The city gets a lot of attention as a foodie destination. We’ve all seen the Washington Post article that raves about Philadelphia as one of the best food cities in America; multiple New York Times articles that lavishly praise Philly’s world class food scene, and let’s not forget that Travel + Leisure article proclaiming Philadelphia as America’s Next Great Food City… but you and I already knew that.
The great thing about living in the greater Philadelphia area is the sheer abundance of choices we have in, and directly outside of, our city. I usually focus on the food scene in the city proper, nearby suburbs, and just over the bridge in South Jersey (where I now reside). However, there’s so much more awesome just a short drive away. In fact, there’s no shortage of “day trips” in a 50 mile radius of Philadelphia.
We’re big fans of doing local getaways every couple of months in lieu of big vacations; certainly we’re overdue for a trip somewhere outside of the area, but quick day or overnight trips can be restorative to one’s soul.
Last Christmas, hubby surprised me with a gift of a voucher for an overnight stay in a one bedroom suite at the Golden Plough Inn at Peddler’s Village in upper Bucks County. I’d been to Peddler’s Village a few times, but never stayed overnight at the charming boutique Inn. We finally booked our stay over Easter weekend, last Saturday night.
Peddler’s Village is located just 45 miles north of Philadelphia, about 1 hour’s drive depending on traffic. It is in the village of Lahaska, PA. However, please note, that most GPS systems recognize it as being in New Hope, PA. In any case, the drive through the country of upper Bucks County really puts you in a different head space. It’s so beautiful and natural stress relief!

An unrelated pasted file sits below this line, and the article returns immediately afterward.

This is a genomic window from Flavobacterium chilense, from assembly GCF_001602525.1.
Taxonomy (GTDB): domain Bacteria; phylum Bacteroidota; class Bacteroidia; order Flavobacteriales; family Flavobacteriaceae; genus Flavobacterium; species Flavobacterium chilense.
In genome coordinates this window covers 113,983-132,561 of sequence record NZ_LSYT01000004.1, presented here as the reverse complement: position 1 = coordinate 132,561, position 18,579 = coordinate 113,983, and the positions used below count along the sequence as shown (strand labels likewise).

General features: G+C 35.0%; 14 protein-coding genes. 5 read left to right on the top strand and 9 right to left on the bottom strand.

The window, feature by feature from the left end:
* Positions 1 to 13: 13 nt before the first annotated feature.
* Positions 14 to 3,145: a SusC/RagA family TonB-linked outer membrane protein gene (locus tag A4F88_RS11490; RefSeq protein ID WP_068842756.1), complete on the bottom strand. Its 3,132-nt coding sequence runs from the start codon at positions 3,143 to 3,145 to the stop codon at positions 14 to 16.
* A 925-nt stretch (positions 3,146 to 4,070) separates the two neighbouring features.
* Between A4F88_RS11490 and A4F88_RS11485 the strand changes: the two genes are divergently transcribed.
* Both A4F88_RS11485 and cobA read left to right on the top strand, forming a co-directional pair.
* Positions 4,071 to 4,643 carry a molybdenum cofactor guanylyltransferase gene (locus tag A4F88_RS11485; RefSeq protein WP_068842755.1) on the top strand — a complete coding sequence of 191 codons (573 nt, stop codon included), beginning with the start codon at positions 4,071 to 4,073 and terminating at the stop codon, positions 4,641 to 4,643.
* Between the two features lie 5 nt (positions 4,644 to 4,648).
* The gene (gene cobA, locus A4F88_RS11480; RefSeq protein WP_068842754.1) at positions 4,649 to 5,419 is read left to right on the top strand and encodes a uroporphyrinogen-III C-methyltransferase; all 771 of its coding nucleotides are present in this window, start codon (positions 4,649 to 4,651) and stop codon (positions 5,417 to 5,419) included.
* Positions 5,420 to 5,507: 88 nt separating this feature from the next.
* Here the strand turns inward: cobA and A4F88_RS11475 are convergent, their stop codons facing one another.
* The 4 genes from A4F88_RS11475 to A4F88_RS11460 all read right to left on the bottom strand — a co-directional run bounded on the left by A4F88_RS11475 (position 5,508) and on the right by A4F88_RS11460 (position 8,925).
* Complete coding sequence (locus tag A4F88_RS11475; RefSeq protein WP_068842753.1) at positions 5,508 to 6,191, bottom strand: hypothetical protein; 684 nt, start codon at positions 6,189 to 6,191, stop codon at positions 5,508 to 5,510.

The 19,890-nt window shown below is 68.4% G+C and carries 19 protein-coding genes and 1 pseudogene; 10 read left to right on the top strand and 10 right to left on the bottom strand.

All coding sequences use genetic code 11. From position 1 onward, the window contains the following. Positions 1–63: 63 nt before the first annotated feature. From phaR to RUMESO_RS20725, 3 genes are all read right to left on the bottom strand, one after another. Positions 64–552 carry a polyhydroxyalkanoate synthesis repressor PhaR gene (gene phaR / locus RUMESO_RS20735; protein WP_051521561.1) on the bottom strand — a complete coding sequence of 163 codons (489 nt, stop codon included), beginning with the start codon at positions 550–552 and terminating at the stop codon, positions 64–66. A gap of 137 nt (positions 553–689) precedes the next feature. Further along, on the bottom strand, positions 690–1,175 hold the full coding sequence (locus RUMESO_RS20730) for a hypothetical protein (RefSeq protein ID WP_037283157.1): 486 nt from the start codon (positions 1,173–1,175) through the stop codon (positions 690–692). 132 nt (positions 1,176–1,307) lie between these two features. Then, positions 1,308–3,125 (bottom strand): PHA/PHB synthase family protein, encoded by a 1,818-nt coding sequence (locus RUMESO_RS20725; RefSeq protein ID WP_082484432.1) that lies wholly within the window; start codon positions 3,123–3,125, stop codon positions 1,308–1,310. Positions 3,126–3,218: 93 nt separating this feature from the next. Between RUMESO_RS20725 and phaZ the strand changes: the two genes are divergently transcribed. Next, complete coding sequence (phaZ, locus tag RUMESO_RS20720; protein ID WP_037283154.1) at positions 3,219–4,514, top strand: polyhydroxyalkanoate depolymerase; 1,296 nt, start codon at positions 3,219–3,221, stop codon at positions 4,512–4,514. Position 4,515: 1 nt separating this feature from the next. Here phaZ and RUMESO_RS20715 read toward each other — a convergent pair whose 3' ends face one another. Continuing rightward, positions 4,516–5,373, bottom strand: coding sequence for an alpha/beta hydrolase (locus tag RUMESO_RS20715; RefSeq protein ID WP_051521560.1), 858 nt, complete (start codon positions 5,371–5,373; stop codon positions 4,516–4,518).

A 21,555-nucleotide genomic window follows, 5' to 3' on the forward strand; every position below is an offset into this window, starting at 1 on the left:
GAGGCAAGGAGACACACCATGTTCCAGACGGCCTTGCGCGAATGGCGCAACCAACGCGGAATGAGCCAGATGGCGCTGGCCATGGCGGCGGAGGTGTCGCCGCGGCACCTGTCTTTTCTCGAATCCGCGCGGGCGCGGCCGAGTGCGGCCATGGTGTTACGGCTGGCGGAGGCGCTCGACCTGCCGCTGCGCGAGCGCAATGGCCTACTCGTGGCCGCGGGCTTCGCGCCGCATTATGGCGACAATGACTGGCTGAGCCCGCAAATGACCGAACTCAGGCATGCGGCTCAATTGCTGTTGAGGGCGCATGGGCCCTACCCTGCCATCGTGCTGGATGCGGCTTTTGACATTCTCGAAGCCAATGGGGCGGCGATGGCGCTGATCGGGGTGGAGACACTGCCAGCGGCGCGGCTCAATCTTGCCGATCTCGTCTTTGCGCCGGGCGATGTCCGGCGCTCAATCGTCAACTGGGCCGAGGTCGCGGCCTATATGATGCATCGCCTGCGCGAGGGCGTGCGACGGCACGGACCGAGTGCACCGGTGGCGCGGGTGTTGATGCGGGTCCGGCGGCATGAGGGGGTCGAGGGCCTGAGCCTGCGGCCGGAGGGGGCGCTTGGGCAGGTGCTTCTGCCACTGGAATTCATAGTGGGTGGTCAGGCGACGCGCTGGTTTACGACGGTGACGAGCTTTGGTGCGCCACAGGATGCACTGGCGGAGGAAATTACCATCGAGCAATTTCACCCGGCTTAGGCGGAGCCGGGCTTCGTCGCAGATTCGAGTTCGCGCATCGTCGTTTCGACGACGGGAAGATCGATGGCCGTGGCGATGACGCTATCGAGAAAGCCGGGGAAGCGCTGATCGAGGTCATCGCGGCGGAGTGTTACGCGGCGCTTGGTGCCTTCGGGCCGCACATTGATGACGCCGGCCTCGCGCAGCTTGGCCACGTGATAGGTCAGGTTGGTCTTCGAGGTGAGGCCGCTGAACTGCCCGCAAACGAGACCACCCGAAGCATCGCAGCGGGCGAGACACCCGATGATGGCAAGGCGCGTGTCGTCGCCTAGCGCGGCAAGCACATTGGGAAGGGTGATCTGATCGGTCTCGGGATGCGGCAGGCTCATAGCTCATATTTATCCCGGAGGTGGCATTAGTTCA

While Peddler’s Village has all kinds of quaint shoppes and boutiques, beautiful gardens, and fun events for all ages to partake it, it’s also a destination to shop for gourmet food and enjoy delightful dining in a country setting at restaurants located within the village.
After we checked-in and drove up to the building were our suite was, we noticed that it was in the same building where the Savory Spice Shop is located. So, naturally, we decided that would be our first stop.
This chain has locations all over the country, including one in nearby Princeton, NJ. There is an impressive array of fresh ground and handcrafted spices, seasonings, flavorings, herbs, seeds, sauces, stocks, marinades, dips and dressings. Whatever your flavoring needs, you’re sure to find it here. If you’re already a fan of Penzey’s in nearby Chestnut Hill, or the spice shops in the Reading Terminal Market and Italian Market, you’ll feel right at home here. We never walk out of a spice shop empty handed and this shop was no exception. We grabbed some rubs, seasoning mix for veggies, exotic Morroccan seasoning, sea salt with lime, and honey powder (see below).
We could have spent more time in there (and purchased more), but we needed to move on and not blow our entire budget in one store. Once we settled into our plush one bedroom suite, we were off to enjoy the fringe benefits that came along with staying at the Inn. Our lodging voucher included a wine tasting at the Chaddsford Winery Wine Shop and and a cheese sampling at Casa Casale, an Italian gourmet shop. You don’t have to twist our arms to enjoy wine and cheese.
We made our way over to Casa Casale first. This shop looks deceptively small from the outside, but it is a bona fide gourmet emporium with a focus on the tastes and flavors of Italy. Casa Casale has been open in Peddler’s Village for over 15 years, and just recently bought by new owners who plan to keep it running.
The gourmand in you will have a field day here. It is organized nicely with several rooms full of gourmet products, an espresso bar, and a cheese cave. You’ll spot expected Italian specialties such as a large assortment of dried pastas, pasta sauces, and a dizzying array of imported olive oils and exotic vinegars that you can pour yourself. There’s also housewares, kitchen tools, home decor, Italian linens, trinkets and gifts — most of which are imported directly from Italy.